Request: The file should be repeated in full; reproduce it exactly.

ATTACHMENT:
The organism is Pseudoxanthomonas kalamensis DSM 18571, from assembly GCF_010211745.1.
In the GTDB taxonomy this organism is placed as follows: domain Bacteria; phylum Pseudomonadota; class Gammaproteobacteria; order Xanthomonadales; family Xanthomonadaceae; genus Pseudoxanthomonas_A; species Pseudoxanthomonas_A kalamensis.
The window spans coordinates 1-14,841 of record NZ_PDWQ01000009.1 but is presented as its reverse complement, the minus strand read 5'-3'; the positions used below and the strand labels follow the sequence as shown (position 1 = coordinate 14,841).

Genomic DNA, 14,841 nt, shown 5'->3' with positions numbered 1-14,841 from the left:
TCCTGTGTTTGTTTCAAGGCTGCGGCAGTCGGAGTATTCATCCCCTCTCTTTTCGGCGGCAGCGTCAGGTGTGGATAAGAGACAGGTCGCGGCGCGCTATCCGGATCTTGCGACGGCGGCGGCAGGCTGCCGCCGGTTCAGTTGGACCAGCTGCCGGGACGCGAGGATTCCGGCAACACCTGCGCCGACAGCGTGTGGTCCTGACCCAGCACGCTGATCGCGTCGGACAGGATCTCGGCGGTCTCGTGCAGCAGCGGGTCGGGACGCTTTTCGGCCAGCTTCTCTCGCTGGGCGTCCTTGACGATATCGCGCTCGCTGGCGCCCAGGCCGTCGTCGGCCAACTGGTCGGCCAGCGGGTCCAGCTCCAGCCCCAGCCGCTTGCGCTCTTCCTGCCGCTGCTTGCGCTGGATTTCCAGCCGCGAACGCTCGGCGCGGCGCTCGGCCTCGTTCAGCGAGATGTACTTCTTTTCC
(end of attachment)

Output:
The organism is Pseudoxanthomonas kalamensis DSM 18571, from assembly GCF_010211745.1.
In the GTDB taxonomy this organism is placed as follows: domain Bacteria; phylum Pseudomonadota; class Gammaproteobacteria; order Xanthomonadales; family Xanthomonadaceae; genus Pseudoxanthomonas_A; species Pseudoxanthomonas_A kalamensis.
The window spans coordinates 1-14,841 of record NZ_PDWQ01000009.1 but is presented as its reverse complement, the minus strand read 5'-3'; the positions used below and the strand labels follow the sequence as shown (position 1 = coordinate 14,841).

Genomic DNA, 14,841 nt, shown 5'->3' with positions numbered 1-14,841 from the left:
TCCTGTGTTTGTTTCAAGGCTGCGGCAGTCGGAGTATTCATCCCCTCTCTTTTCGGCGGCAGCGTCAGGTGTGGATAAGAGACAGGTCGCGGCGCGCTATCCGGATCTTGCGACGGCGGCGGCAGGCTGCCGCCGGTTCAGTTGGACCAGCTGCCGGGACGCGAGGATTCCGGCAACACCTGCGCCGACAGCGTGTGGTCCTGACCCAGCACGCTGATCGCGTCGGACAGGATCTCGGCGGTCTCGTGCAGCAGCGGGTCGGGACGCTTTTCGGCCAGCTTCTCTCGCTGGGCGTCCTTGACGATATCGCGCTCGCTGGCGCCCAGGCCGTCGTCGGCCAACTGGTCGGCCAGCGGGTCCAGCTCCAGCCCCAGCCGCTTGCGCTCTTCCTGCCGCTGCTTGCGCTGGATTTCCAGCCGCGAACGCTCGGCGCGGCGCTCGGCCTCGTTCAGCGAGATGTACTTCTTTTCC